"I'm well aware of it," said Rachel, with a harsh, dry laugh, "though in point of fact I don't for a moment believe that he'll give me away. But really I don't think it matters if he does."

Steel stared; it was wonderful to her to see his face.

"It doesn't matter?" he repeated in angry astonishment.

"Not to me," rejoined Rachel, bitterly. "You tell me nothing. What can matter to me? When you can tell me why you felt compelled to marry me--when you have the courage to tell me that--other things may begin to matter again!"

Steel stared harder than before; he did not flinch, but his eyes seemed to hedge together as he stared, and the glittering light in them to concentrate in one baleful gleam. Yet it was not a cruel look; it was the look of a man who has sealed his lips upon one point for ever, and who views any questioning on that point as an attempt upon his treasury. There was more of self-defence than of actual hostility in the compressed lips, the bloodless face, the glaring eyes. Then, with a shrug, the look, the resentment, and the passion were shaken off, and Steel stepped briskly to the inner door, which he had shut in Rachel's path. Opening it, he bowed her through with a ceremony conspicuous even in their ceremonious relations.

But Rachel nursed her contrariety, even to the extent of a perverse satisfaction at her encounter with the judge, and a fierce enjoyment of its still possible consequences. The mood was neither logical nor generous, and yet it was human enough in the actual circumstances of the case. At last she had made him feel! It had taken her the better part of a year, but here at last was something that he really felt. And it had to do with her; it was impending disaster to herself which had brought about this change in her husband; she knew him too well not to acquit him of purely selfish solicitude for his own good name and comfortable status in a society for which he had no real regard. There was never a man less dependent upon the good opinion of other men. In absolute independence of character, as in sheer strength of personality, Steel stood by himself in the estimation of his wife. But he had deceived her unnecessarily for weeks and months. He had lied to her. He had refused her his whole confidence when she begged him for it, and when he knew how he could trust her. There was some deep mystery underlying their marriage, he could not deny it, yet he would not tell her what it was.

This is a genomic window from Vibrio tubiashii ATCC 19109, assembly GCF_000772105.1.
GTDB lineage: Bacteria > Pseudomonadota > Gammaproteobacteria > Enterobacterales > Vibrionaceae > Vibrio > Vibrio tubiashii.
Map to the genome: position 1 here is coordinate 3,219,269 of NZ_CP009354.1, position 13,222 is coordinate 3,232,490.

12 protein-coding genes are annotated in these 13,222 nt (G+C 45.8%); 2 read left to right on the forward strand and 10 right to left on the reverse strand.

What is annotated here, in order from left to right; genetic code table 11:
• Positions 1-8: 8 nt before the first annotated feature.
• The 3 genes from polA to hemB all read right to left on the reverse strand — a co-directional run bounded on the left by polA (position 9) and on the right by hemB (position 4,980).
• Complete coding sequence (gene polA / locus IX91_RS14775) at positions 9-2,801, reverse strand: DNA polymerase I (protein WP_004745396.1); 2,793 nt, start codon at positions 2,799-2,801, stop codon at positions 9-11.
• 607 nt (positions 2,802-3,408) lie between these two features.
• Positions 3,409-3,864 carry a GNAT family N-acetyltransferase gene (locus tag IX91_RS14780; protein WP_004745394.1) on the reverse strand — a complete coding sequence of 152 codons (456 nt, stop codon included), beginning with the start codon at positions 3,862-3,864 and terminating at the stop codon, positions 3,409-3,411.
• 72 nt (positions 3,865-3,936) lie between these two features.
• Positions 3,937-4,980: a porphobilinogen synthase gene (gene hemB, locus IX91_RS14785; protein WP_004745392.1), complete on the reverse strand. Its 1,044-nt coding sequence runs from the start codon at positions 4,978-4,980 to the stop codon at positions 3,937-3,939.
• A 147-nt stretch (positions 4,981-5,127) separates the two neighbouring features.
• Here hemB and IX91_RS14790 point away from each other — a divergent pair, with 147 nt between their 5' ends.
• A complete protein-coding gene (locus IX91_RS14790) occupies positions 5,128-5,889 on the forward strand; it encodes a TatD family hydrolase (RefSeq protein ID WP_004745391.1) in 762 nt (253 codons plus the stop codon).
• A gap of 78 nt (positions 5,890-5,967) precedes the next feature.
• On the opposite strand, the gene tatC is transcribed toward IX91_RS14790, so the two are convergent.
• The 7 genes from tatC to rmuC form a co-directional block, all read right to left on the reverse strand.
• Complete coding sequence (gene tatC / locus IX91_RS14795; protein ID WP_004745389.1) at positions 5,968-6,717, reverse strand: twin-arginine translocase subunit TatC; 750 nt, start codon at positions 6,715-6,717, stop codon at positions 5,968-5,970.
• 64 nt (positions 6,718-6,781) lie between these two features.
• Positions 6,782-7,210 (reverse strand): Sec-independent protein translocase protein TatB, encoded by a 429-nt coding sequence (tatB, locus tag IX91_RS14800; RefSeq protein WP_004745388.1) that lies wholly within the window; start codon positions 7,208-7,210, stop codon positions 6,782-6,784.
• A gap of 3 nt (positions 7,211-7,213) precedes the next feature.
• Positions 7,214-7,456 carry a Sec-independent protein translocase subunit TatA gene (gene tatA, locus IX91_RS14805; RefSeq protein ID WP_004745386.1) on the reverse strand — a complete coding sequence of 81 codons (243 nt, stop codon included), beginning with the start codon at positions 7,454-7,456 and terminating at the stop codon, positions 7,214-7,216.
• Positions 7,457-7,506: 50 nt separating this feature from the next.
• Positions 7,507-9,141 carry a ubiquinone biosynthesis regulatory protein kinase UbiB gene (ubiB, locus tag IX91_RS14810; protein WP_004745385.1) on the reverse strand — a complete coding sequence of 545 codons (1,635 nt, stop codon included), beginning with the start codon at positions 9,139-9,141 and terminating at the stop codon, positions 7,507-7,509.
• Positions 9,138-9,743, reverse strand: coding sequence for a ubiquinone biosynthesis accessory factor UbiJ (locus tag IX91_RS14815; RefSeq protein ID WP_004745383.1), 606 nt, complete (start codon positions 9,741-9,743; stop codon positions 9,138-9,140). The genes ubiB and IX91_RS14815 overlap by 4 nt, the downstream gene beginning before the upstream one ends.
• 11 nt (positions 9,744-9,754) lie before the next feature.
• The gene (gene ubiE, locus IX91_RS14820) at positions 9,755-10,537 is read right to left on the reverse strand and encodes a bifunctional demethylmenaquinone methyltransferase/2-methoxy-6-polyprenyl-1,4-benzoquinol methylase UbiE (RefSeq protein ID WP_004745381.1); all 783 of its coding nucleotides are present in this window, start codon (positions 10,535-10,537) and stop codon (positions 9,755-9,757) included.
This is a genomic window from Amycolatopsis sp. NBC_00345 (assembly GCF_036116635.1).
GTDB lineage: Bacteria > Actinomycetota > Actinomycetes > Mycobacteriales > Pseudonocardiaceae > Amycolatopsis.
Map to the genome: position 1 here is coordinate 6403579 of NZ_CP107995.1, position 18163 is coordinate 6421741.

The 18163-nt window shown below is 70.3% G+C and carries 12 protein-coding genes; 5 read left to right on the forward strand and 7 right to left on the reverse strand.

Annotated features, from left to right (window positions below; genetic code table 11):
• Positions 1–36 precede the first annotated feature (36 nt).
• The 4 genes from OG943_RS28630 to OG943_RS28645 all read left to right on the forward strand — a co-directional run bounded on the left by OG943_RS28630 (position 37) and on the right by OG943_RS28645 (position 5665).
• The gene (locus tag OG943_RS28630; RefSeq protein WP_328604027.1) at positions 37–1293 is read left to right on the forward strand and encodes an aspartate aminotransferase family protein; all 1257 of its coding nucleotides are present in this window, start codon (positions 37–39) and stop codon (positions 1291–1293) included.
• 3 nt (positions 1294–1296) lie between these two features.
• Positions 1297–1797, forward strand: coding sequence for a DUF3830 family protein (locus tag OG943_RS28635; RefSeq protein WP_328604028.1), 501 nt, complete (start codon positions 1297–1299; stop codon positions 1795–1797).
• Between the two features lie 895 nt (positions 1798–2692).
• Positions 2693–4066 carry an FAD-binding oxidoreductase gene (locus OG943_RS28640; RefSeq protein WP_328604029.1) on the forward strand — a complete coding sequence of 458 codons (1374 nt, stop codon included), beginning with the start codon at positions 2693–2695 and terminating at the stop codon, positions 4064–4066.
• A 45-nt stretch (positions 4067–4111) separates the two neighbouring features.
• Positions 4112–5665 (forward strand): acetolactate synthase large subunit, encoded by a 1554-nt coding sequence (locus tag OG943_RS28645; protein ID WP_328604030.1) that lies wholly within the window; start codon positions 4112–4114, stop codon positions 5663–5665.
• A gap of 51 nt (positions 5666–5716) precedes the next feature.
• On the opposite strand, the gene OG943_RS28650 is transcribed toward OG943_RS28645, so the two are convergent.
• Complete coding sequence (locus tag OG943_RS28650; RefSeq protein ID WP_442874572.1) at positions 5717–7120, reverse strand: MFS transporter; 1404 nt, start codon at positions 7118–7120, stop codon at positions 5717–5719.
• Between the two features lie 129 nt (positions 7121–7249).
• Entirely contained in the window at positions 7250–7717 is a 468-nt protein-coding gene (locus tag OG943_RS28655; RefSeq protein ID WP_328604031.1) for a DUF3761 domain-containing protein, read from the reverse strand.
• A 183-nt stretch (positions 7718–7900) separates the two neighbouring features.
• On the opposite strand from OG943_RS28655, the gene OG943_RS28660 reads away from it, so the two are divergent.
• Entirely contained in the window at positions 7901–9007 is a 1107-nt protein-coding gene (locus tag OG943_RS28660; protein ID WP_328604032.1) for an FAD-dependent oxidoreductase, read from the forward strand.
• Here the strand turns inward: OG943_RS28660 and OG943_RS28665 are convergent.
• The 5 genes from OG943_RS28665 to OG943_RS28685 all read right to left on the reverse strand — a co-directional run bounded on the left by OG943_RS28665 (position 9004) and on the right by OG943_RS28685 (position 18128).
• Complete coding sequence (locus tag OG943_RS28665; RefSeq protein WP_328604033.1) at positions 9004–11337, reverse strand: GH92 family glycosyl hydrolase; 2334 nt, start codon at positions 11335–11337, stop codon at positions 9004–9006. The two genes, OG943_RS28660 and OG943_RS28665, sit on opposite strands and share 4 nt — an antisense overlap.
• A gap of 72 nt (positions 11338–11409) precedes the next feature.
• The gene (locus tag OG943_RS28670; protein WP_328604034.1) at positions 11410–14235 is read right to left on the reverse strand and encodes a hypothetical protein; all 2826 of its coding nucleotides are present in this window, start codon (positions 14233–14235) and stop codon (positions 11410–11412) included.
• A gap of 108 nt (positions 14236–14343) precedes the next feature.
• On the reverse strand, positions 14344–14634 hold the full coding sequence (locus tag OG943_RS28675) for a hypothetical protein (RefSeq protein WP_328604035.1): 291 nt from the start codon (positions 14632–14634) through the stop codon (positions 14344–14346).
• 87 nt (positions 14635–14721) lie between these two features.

He had made her suffer needless pain; it was his turn. And yet, with all her resentment against him, and all her grim savoring of the scandal which he seemed to fear so much, there ran a golden thread of unacknowledged contentment in the conviction that those fears were all for her.

Outwardly she was callous to the last degree, reckless as on the day she made this marriage, and as light-hearted as it was possible to appear; but the excitement of the coming dinner-party was no small help to Rachel in the maintenance of this attitude. It was to be a very large dinner-party, and Rachel's first in her own house; in any case she must have been upon her mettle. Two dozen had accepted. The Upthorpe party was coming in force; if anybody knew anything, it would be Mrs. Venables. What would she do or say? Mrs. Venables was capable of doing or of saying anything. And what might not happen before the day was out?

It was a stimulating situation for one so curiously compact of courage and of nerves as the present mistress of Normanthorpe House; and for once she really was mistress, inspecting the silver with her own eyes, arranging the flowers with her own hands, and, what was more difficult, the order in which the people were to sit. She was thus engaged, in her own sanctum, when Mrs. Venables did the one thing which Rachel had not dreamt of her doing.

She called at three in the afternoon, and sent her name upstairs.